Search Images Maps Play YouTube News Gmail Drive More »
Sign in
Screen reader users: click this link for accessible mode. Accessible mode has the same essential features but works better with your reader.


  1. Advanced Patent Search
Publication numberUS3498739 A
Publication typeGrant
Publication dateMar 3, 1970
Filing dateJan 18, 1965
Priority dateJan 18, 1965
Publication numberUS 3498739 A, US 3498739A, US-A-3498739, US3498739 A, US3498739A
InventorsCooper Albert S Jr, Margavio Matthew F, Murphy Alton L, Welch Clark M
Original AssigneeUs Agriculture
Export CitationBiBTeX, EndNote, RefMan
External Links: USPTO, USPTO Assignment, Espacenet
Preparation of crosslinked cotton textiles
US 3498739 A
Abstract  available in
Previous page
Next page
Claims  available in
Description  (OCR text may contain errors)

United States Patent 3,498,739 PREPARATION OF CROSSLINKED COTTON TEXTILES Alton L. Murphy and Clark M. Welch, New Orleans, and Matthew F. Margavio and Albert S. Cooper, Jr., Metairie, La., assiguors to the United States of America as represented by the Secretary of Agriculture No Drawing. Filed Jan. 18, 1965, Ser. No. 426,452

Int. Cl. D06p 1/02 US. Cl. 8-125 10 Claims ABSTRACT OF THE DISCLOSURE The invention provides a method of preparing crosslinked and wash-wear resin-finished cotton fabrics having a tearing and breaking strength essentially the same as that of untreated native cotton fabrics, and an extensibility higher than that of crosslinked and wash-wear resin-finished native cotton fabrics. These improvements are accomplished by pretreating the yarn prior to weaving the fabric and subsequent wash-wear finishing of said fabric. The yarn pretreatment comprises shrinking the yarn by soaking it without tension in 10-30% by weight aqueous sodium hydroxide at temperatures about from -3 to 30 0, followed by stretching the alkali-wet yam to about 90-105% of the original length, and removing the alkali in the stretched state and drying without tension. When grey yarn is used in carrying out the pretreatment, the fabric woven from the pretreated yarn can be scoured or kierboiled in the conventional manner prior to resin finishing, without loss of effect subsequent to resin finishing.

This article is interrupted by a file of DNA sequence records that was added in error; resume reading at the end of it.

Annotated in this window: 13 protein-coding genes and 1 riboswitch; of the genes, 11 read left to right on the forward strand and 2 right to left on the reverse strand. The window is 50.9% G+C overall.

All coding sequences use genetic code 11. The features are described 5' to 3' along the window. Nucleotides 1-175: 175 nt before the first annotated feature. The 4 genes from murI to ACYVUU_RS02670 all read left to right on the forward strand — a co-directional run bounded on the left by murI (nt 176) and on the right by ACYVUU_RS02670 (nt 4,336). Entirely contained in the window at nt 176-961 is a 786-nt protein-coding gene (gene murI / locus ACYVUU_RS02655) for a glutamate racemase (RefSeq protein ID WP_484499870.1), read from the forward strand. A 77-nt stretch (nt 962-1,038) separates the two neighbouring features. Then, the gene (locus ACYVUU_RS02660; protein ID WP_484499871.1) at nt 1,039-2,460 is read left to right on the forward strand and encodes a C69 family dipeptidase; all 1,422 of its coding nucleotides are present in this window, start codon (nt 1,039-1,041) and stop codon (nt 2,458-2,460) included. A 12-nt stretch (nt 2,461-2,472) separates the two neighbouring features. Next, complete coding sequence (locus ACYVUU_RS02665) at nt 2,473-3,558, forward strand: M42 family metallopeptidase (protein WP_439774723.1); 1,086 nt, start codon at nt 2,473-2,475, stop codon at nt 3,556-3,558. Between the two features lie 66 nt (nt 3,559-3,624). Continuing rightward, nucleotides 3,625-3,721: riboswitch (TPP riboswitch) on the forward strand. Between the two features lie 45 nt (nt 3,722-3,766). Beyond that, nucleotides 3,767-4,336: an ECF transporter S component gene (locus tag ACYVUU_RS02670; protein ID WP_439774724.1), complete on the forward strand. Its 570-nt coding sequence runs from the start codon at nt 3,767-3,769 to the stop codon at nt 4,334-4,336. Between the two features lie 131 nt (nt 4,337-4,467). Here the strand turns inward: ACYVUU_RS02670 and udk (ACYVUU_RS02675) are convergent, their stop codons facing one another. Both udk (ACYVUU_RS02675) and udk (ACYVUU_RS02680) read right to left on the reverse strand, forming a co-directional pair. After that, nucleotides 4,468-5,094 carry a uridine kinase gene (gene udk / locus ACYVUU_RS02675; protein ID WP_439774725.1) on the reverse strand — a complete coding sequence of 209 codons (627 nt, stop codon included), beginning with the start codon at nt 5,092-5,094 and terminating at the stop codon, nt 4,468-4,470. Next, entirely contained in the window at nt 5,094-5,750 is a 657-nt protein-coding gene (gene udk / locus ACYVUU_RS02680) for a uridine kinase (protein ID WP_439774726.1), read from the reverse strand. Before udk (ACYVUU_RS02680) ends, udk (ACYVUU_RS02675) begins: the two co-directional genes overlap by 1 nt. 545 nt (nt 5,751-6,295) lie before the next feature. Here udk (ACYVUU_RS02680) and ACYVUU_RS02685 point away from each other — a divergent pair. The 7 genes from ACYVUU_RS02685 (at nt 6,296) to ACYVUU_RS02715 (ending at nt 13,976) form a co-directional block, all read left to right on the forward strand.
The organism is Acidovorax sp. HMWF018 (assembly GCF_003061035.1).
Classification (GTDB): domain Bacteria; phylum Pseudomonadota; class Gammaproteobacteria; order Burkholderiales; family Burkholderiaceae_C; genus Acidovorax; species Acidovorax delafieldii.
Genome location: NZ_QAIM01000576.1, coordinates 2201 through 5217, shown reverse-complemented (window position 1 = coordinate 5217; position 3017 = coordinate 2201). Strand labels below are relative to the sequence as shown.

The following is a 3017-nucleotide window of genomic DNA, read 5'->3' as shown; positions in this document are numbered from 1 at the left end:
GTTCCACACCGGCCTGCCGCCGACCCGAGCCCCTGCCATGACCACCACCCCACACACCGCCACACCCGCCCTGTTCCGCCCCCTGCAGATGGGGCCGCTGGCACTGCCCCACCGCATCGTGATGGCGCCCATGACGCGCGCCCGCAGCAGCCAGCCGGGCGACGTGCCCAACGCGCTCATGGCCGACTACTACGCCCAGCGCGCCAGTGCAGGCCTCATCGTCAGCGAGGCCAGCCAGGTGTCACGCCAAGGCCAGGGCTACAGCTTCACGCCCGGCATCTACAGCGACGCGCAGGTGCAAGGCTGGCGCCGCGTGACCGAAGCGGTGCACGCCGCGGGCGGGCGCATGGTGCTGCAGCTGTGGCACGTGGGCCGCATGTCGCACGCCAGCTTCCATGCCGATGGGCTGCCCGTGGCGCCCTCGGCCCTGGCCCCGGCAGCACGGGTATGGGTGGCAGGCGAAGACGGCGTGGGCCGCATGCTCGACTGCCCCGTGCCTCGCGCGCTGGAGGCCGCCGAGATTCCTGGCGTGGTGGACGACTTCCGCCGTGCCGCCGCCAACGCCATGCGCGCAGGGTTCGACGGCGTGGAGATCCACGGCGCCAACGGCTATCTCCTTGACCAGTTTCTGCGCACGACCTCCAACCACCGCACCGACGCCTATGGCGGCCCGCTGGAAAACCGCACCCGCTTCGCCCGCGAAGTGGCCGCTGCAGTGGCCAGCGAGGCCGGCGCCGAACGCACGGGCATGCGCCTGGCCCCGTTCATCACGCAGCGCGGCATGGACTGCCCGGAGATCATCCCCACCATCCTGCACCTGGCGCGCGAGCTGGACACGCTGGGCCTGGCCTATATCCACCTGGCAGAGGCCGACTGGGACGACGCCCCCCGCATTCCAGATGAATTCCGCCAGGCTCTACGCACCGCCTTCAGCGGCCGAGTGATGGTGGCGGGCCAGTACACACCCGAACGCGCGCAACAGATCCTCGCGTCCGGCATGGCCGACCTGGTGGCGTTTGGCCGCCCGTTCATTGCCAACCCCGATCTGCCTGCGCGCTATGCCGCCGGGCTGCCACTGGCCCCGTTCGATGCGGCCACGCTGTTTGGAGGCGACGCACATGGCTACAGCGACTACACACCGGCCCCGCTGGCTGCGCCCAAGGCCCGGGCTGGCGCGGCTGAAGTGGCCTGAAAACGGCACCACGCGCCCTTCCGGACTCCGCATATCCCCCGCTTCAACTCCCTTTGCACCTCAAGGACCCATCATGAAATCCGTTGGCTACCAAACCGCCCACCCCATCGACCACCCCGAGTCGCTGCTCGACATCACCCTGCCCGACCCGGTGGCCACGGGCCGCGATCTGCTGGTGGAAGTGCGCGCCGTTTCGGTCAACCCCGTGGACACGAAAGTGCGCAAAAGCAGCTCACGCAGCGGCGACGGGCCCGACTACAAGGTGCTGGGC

A non-exclusive, irrevocable, royalty-free license in the invention herein described, throughout the world for all purposes of the United States Government, with the power to grant sublicenses for such purposes, is hereby granted to the Government of the United States of America.

This invention relates to a method of preparing crosslinked and wash-wear resin finished cotton textiles. Cotton cellulose crosslinking and wash-wear resin finishing is commonly accomplished by reacting with cotton yarn or fabric a monomer or polymer whose molecules each contain two or more cellulose-etherifying groups. Such cellulose crosslinking or wash-wear resin finishing treatments have wide utility in imparting dimensional stability, resistance to shrinkage, resiliency, wrinkle resistance in the wet and dry states, and smooth drying properties.

The main object of this invention is the prevention of losses of tensile strength hitherto encountered in applications of cellulose crosslinking and/or wash-wear resin treatments to native cotton in the yarn and fabric forms.

A second object of this invention is the prevention of the loss in tearing strength, which was previously obtained in fabrics of native cotton treated with cellulose crosslinking agents and/ or wash-wear resins.

A third object of this invention is to minimize the loss of extensibility encountered in cotton textiles treated with cellulose crosslinking or wash-wear resin finishing agents.

A fourth object of this invention is to greatly increase the tensile and tearing strength of cotton yarns and greige fabrics which have not been subsequently given cellulose crosslinking or wash-wear resin treatments.

A fifth object of this invention is to preserve the softness and suppleness of the cotton while accomplishing the preceding objects.

Other objects of this invention will become apparent in the description that follows.